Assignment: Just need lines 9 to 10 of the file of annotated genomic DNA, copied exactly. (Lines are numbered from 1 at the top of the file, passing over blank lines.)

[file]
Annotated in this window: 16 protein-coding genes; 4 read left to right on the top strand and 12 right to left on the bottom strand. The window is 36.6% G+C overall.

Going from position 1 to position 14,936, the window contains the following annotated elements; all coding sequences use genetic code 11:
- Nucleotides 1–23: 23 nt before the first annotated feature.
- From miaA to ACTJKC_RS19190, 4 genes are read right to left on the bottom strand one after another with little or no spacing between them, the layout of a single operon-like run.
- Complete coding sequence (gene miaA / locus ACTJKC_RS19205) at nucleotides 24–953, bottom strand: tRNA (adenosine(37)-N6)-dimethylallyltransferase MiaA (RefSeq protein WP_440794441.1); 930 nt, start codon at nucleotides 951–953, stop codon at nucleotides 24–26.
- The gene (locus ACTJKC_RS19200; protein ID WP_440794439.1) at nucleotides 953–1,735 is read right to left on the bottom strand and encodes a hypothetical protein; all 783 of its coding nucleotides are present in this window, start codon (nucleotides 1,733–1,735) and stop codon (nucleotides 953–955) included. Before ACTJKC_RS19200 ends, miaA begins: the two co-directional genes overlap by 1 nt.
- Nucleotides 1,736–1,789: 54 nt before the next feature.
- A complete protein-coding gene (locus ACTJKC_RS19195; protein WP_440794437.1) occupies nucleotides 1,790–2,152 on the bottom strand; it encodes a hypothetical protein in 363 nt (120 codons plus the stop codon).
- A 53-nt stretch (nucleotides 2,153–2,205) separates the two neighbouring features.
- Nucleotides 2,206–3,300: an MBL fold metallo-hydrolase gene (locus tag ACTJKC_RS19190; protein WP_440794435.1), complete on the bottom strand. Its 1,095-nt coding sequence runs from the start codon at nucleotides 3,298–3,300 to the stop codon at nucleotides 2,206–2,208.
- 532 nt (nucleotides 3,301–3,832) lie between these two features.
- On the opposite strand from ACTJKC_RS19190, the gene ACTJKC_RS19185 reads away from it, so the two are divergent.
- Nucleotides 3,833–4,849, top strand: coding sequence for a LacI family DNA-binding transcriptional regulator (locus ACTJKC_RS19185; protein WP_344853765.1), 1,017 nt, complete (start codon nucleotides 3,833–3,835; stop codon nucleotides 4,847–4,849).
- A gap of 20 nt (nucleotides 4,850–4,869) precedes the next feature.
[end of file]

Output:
- A 53-nt stretch (nucleotides 2,153–2,205) separates the two neighbouring features.
- Nucleotides 2,206–3,300: an MBL fold metallo-hydrolase gene (locus tag ACTJKC_RS19190; protein WP_440794435.1), complete on the bottom strand. Its 1,095-nt coding sequence runs from the start codon at nucleotides 3,298–3,300 to the stop codon at nucleotides 2,206–2,208.